By Priscila Neri, Senior Program Manager at WITNESS
I never thought I'd use the word riveting to describe a three-hour YouTube video, especially a recorded livestream of a panel on the questionable nature of many of FIFA's dealings in World Cup host countries. Too common knowledge to be riveting, right? Wrong! The day has arrived and, yes, this video is riveting.
Allow me to set the stage: A week and a half ago we're in a room in the building of the journalists' union in Rio de Janeiro. On the panel: renowned investigative journalist Andrew Jennings and representatives from WITNESS' partners at Comitê Popular Rio, a network of advocates and citizens monitoring the impacts of the 2014 World Cup and the 2016 Olympics on Rio's citizens.
What forced evictions?
Roughly 250,000 Brazilians are affected by forced evictions because of these events, the fact that local authorities keep denying this is happening despite such powerful video evidence to the contrary, the brutality of families left struggling to rebuild their lives after being uprooted for a 30-day tournament.
FIFA responds to Rio's citizens' outrage
Cue to minute 149 of the aforementioned YouTube video, when we learn that there are actually two FIFA representatives in the audience. This is remarkable for many reasons, including the fact that FIFA has usually seemed immune to these critiques, especially in Brazil, the said land of football (or soccer as it's called in the U.S.). Or the fact that FIFA has never before been open to dialogue around abuses connected to its business.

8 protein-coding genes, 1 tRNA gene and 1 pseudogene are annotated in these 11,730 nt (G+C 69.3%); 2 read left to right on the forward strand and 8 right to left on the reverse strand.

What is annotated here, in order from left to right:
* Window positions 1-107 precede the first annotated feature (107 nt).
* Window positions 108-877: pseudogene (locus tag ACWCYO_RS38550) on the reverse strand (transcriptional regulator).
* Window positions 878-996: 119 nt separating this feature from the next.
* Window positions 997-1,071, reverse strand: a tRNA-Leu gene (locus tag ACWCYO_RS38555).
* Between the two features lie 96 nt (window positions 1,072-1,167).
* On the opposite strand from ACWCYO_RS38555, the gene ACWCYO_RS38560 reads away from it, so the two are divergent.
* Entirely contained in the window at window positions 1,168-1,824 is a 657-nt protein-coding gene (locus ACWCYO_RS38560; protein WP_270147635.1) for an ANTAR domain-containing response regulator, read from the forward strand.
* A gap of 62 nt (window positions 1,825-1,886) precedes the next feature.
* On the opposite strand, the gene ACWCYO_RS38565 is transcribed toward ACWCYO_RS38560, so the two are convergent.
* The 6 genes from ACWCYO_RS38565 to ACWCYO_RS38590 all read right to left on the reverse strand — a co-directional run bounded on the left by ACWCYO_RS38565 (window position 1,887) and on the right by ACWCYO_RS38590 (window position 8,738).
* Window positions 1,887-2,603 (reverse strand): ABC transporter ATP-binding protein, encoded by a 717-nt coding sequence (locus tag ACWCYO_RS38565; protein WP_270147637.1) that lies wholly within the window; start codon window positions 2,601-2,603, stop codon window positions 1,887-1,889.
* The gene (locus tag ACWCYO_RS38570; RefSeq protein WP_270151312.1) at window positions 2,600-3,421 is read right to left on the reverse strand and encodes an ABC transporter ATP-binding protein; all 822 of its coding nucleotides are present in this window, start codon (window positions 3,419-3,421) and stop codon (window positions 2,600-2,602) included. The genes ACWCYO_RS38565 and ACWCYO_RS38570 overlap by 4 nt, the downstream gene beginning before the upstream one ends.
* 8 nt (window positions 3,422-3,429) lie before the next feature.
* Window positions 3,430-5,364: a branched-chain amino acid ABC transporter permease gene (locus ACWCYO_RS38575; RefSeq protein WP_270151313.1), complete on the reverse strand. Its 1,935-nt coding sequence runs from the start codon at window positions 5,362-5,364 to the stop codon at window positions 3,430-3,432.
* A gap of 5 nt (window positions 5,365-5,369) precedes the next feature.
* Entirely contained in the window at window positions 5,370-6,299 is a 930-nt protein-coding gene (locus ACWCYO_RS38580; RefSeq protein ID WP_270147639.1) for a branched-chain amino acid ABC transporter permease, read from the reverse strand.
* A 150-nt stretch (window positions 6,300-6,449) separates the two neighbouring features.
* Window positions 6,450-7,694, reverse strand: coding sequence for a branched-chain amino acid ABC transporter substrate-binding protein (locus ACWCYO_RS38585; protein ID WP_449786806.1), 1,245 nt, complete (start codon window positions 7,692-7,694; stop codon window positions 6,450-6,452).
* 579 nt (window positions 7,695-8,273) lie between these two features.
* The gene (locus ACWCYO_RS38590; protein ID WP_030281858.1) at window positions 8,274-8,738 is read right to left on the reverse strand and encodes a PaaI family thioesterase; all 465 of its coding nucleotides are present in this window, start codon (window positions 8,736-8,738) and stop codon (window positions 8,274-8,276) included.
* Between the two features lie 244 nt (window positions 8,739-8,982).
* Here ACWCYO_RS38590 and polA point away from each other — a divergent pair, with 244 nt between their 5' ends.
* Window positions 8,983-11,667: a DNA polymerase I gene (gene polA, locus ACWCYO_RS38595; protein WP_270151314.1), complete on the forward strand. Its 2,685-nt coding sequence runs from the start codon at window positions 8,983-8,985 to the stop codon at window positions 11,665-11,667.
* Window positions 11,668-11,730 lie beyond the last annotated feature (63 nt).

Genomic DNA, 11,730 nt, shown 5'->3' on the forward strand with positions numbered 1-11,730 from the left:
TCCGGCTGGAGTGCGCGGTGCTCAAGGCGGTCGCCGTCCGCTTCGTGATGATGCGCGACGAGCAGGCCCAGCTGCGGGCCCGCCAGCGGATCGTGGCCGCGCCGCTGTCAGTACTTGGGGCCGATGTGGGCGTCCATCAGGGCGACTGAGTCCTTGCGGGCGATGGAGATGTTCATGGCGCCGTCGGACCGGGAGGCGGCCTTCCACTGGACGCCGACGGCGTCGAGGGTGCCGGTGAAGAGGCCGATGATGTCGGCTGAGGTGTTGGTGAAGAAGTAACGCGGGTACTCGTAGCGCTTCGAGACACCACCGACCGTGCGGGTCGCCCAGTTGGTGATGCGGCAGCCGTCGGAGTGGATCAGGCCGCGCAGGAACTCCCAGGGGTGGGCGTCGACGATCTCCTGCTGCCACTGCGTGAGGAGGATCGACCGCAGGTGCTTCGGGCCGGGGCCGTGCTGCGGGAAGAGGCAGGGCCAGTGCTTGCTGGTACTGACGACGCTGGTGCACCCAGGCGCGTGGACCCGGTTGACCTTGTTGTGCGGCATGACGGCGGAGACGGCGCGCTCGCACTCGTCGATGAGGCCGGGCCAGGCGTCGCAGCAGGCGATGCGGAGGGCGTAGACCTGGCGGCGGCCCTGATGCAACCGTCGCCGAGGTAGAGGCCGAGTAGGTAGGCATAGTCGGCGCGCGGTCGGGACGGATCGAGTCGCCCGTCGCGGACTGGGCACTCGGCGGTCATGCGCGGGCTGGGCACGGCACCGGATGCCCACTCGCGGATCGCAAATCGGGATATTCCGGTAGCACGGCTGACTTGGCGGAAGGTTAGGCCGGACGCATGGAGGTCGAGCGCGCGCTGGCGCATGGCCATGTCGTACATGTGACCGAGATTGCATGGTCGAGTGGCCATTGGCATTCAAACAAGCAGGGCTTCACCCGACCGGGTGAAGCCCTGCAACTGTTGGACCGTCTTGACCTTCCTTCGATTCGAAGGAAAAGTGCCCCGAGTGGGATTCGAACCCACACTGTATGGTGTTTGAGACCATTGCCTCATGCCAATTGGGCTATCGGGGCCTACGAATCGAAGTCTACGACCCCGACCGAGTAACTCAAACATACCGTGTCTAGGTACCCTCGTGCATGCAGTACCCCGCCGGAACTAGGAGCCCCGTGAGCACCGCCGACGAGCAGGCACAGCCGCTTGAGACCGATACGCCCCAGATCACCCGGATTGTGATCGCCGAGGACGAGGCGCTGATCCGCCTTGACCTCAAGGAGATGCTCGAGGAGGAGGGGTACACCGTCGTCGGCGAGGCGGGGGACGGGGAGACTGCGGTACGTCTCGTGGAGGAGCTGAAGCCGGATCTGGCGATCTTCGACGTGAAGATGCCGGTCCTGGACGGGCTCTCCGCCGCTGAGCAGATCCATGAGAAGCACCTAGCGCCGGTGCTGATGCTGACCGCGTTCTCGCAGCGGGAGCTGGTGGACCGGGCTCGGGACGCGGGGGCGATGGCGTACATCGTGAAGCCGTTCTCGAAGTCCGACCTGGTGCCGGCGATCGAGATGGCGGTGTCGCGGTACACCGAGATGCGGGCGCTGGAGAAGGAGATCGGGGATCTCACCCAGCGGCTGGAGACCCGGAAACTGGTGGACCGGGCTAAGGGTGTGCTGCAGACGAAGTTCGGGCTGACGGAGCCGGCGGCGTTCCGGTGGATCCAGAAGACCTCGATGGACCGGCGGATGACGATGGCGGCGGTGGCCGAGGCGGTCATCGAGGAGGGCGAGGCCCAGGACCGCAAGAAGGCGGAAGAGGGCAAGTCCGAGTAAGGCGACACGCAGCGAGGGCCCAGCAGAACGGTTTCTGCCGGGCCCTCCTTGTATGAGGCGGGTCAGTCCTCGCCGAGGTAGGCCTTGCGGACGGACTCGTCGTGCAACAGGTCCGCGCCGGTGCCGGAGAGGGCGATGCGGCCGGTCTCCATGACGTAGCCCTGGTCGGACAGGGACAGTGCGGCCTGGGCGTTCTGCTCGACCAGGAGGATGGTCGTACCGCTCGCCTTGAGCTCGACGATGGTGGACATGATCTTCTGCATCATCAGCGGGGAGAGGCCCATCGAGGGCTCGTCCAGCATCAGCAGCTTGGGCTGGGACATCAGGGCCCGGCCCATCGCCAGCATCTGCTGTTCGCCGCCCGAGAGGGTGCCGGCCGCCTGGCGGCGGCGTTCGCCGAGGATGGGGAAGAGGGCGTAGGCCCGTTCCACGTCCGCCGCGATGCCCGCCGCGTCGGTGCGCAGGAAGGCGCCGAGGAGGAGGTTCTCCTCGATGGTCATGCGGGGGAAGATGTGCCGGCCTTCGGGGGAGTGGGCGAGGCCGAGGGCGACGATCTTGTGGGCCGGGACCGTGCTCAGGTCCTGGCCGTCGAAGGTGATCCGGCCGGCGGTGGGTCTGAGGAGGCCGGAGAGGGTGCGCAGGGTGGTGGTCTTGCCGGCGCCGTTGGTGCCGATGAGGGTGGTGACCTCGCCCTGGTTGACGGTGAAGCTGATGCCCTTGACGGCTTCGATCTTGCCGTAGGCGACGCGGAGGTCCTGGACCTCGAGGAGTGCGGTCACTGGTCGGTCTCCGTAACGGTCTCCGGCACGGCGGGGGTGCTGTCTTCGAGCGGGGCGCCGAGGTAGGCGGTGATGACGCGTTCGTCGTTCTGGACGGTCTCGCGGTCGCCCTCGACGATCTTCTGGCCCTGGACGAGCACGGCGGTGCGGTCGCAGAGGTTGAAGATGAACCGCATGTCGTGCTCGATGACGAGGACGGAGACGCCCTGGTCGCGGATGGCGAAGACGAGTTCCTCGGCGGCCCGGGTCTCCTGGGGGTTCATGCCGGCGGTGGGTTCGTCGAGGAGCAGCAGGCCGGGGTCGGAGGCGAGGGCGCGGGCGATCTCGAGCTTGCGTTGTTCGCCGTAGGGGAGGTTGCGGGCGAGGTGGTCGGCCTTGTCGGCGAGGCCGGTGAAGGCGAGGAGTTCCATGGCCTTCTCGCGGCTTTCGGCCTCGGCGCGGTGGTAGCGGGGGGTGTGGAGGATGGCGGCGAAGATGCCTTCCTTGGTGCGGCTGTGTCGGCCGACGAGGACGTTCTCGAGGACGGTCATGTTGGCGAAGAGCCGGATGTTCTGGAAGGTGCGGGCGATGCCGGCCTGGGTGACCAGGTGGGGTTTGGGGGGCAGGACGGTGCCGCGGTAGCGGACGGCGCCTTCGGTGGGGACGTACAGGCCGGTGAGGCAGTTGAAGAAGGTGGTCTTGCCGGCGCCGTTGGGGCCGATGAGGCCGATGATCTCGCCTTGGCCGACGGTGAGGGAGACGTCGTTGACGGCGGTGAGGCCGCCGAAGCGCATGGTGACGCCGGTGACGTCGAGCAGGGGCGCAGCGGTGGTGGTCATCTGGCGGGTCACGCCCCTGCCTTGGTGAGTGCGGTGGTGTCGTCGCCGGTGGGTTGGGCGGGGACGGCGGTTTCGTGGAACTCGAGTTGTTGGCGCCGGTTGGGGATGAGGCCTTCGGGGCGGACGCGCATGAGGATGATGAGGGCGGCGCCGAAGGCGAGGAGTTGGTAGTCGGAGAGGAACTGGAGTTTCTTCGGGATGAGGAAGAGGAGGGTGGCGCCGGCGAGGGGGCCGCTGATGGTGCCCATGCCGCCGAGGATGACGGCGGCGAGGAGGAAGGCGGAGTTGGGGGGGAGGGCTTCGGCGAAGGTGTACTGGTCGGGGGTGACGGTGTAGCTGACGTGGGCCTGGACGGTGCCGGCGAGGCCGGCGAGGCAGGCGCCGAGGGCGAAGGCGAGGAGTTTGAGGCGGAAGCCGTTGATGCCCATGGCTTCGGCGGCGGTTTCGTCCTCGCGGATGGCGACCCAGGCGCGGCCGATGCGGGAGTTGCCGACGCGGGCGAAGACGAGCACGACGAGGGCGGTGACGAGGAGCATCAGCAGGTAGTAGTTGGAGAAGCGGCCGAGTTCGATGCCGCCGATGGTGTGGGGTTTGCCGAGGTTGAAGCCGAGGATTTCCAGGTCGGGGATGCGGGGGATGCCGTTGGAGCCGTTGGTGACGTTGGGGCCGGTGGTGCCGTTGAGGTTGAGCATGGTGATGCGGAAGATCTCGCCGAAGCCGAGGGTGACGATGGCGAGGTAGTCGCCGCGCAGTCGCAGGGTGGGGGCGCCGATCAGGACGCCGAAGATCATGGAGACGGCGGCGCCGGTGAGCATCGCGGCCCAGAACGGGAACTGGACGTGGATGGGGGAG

The FIFA representatives, who are from the organization's public relations department, sit through more than two hours of hard-hitting presentations from the panelists (the panel title is a reference to the mafia, inviting participants to meet the "FIFA Famiglia"). And then, they ask for a chance to speak, and this is when you won't be able to stop watching...
What's clear to me from the exchange is that the ongoing protests throughout Brazil -- many questioning the massive investments being made for these tournaments in detriment of great social needs for healthcare and education -- have made enough noise to reach the upper echelons of FIFA and compel them to send some representatives to do damage control in the lead up to next year's kick-off. Sponsors too are worried about the protests continuing during the games and affecting profits, and they've already been reassured by Brazilian president Dilma that she will do "all in her power" to ensure a World Cup of peace (and as we've started to see last week in Rio, maybe that means more arrests and new laws to curb protests).
Respect for human rights cannot be negotiable in World Cup host countries
I believe FIFA when they say that forced evictions are not good for their image, and therefore not in their interest. But to show they are serious about stopping forced evictions, they must do more than just send PR representatives to Brazil to do damage control. They must make respect for human rights an nonnegotiable condition for host countries, they must introduce concrete measures to ensure human rights principles and protections are incorporated and upheld in all construction related to the tournament, and they must use their influence to make clear to governments that human rights violations will not be tolerated.
In the meantime, our partners are still awaiting a clear answer to the question they asked FIFA during the debate: will FIFA agree to a meeting at their headquarters in Switzerland to directly hear the concerns of Brazilian civil society groups affected by 2014 World Cup construction? In the meeting, the representatives promised to "bring the request back to FIFA" and then respond. We are waiting.